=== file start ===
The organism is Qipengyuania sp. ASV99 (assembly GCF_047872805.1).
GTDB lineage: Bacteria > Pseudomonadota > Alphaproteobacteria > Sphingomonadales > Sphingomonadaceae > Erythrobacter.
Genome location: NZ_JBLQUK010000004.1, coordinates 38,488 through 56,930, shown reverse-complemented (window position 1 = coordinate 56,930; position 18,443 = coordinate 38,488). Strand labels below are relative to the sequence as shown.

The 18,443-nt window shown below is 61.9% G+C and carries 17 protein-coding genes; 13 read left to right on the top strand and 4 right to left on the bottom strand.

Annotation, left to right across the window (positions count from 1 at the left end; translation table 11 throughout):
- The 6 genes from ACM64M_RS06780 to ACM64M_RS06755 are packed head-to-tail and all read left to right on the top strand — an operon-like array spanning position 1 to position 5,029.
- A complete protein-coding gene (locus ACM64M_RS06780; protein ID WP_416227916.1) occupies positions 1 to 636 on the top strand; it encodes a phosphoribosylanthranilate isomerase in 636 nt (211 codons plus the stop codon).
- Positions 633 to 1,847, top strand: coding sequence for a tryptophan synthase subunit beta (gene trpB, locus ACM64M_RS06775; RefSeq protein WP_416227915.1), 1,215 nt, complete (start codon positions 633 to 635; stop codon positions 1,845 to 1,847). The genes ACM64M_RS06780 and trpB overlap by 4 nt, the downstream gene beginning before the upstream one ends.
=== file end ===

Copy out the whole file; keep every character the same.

The organism is Qipengyuania sp. ASV99 (assembly GCF_047872805.1).
GTDB lineage: Bacteria > Pseudomonadota > Alphaproteobacteria > Sphingomonadales > Sphingomonadaceae > Erythrobacter.
Genome location: NZ_JBLQUK010000004.1, coordinates 38,488 through 56,930, shown reverse-complemented (window position 1 = coordinate 56,930; position 18,443 = coordinate 38,488). Strand labels below are relative to the sequence as shown.

The 18,443-nt window shown below is 61.9% G+C and carries 17 protein-coding genes; 13 read left to right on the top strand and 4 right to left on the bottom strand.

Annotation, left to right across the window (positions count from 1 at the left end; translation table 11 throughout):
- The 6 genes from ACM64M_RS06780 to ACM64M_RS06755 are packed head-to-tail and all read left to right on the top strand — an operon-like array spanning position 1 to position 5,029.
- A complete protein-coding gene (locus ACM64M_RS06780; protein ID WP_416227916.1) occupies positions 1 to 636 on the top strand; it encodes a phosphoribosylanthranilate isomerase in 636 nt (211 codons plus the stop codon).
- Positions 633 to 1,847, top strand: coding sequence for a tryptophan synthase subunit beta (gene trpB, locus ACM64M_RS06775; RefSeq protein WP_416227915.1), 1,215 nt, complete (start codon positions 633 to 635; stop codon positions 1,845 to 1,847). The genes ACM64M_RS06780 and trpB overlap by 4 nt, the downstream gene beginning before the upstream one ends.